Forestry on the President's Mind
by Laura Nelson
The University of Minnesota inaugurated Joan Gabel as its 17th president in September of this year. Gabel is the first woman to hold the highest administrative position at the U of M. “I am impressed with how much she already knows about forestry and natural resources, coming from a background of business and law,” said professor and department head Mike Kilgore, who served on the presidential search committee. Prior to coming to Minnesota, Gabel served as the provost of the University of South Carolina and served in university leadership positions in Missouri, Florida, and Georgia. “Coming from the South where forest products is a large industry, she knows about the importance of forestry and had done her homework about forestry in the Lakes States,” said Kilgore.
Other faculty have gotten time with the president. Assistant Professor Marcella Windmuller-Campione showed President Gabel a pine forest during the president’s visit to the Minnesota State Fair. It was not a real pine forest, however. Windmuller-Campione took part in making a 360 virtual reality video of a red pine stand at the Cloquet Forestry Center. “The president got to wear the VR goggles and take a tour of our red pine stands at Cloquet,” said Windmuller-Campione. The new commissioner of the Department of Natural Resources, and first woman in that position, Sarah Strommen, also got to watch the video. “It was amazing to have these two women in leadership get to learn more about forestry.”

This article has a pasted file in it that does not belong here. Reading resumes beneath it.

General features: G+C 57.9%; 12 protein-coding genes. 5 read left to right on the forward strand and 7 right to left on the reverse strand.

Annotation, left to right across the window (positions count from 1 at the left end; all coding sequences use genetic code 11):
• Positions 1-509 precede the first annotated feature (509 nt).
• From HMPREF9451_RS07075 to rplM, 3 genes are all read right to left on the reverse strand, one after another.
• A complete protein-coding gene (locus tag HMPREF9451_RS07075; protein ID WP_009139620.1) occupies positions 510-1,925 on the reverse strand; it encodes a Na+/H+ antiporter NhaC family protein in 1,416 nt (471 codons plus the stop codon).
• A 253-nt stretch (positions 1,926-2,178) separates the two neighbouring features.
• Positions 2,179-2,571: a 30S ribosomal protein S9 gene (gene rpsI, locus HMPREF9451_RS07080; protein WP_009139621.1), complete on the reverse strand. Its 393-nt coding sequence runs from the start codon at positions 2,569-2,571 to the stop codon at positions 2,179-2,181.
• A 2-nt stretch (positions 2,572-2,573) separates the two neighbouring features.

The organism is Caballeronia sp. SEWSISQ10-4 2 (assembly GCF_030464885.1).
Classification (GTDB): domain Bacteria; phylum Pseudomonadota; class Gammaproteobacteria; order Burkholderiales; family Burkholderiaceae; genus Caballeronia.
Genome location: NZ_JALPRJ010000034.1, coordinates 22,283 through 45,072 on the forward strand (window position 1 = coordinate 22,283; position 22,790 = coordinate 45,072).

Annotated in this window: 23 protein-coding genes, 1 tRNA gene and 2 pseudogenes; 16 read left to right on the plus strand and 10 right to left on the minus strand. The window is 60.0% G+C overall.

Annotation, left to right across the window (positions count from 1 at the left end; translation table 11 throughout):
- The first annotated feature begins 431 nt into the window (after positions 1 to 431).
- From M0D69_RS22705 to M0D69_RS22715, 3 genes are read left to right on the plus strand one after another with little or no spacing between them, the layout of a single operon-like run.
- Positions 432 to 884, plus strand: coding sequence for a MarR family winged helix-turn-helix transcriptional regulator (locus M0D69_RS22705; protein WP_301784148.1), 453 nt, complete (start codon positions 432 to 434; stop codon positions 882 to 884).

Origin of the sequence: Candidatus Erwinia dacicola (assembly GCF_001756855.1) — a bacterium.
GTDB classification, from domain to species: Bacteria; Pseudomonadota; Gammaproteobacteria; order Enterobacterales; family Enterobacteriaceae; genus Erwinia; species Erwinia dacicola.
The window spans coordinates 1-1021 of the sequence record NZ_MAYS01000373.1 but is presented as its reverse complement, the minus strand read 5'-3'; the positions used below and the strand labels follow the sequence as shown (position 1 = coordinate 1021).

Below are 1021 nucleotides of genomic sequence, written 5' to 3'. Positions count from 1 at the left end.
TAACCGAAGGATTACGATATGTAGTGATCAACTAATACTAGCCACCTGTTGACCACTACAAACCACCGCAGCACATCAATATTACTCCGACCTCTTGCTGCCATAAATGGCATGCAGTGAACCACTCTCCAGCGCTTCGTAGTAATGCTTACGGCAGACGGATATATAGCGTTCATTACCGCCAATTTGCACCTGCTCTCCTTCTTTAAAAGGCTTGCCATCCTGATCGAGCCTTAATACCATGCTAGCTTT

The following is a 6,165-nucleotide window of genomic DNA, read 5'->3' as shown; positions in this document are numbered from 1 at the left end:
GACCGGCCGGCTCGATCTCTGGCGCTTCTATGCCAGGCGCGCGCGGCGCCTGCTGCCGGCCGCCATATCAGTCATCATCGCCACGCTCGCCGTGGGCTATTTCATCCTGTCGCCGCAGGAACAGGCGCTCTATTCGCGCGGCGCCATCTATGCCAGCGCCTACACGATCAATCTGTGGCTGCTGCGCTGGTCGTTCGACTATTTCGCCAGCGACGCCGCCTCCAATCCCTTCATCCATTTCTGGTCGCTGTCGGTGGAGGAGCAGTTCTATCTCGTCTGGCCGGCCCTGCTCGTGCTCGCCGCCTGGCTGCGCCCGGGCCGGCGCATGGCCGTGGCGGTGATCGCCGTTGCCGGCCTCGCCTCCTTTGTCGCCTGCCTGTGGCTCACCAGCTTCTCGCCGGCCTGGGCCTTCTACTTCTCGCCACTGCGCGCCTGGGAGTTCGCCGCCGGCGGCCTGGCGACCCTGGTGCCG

Coming into the presidency, Gabel also demonstrated an understanding of the important role that tribes have in forestry and natural resource management. During the week leading up to the inauguration, the president participated in a meeting with tribal partners of two University Grand Challenge projects. They met on a sunny afternoon at the Mississippi River the day before the inauguration. Mike Dockry, member of the Citizen Potawatomi Nation and an assistant professor in the Department of Forest Resources was at the meeting. “Part of the idea was to highlight the collaborative work we’re doing with tribes and also to have her interact with some of our tribal partners.”
The president paddled in a boat with four members of various tribes in a ceremonial meeting at the Mississippi River. Dockry got to sit right behind the president. “I talked with her about the work I’m doing with wild rice and how important it is to form truly collaborative, equal partnerships that create new knowledge and how that new knowledge can help us solve our social and environmental problems. Without the indigenous perspective, we are going to have a hard time.”
For indigenous people, place is very important, and the University is on Dakota territory, sacred land. “Getting the president on this river that connects history and future, people from different cultures from around the world, and the indigenous people of this land, that was an important event for us to immerse her, literally, in the Mississippi River, to show how all the human and cultural connectivity is important for the University of Minnesota,” said Dockry. “Forestry and natural resources are key elements of the University working with tribes, and the fact that the president understands natural resources and forestry and the tribal side is going to be really powerful moving forward,” said Dockry.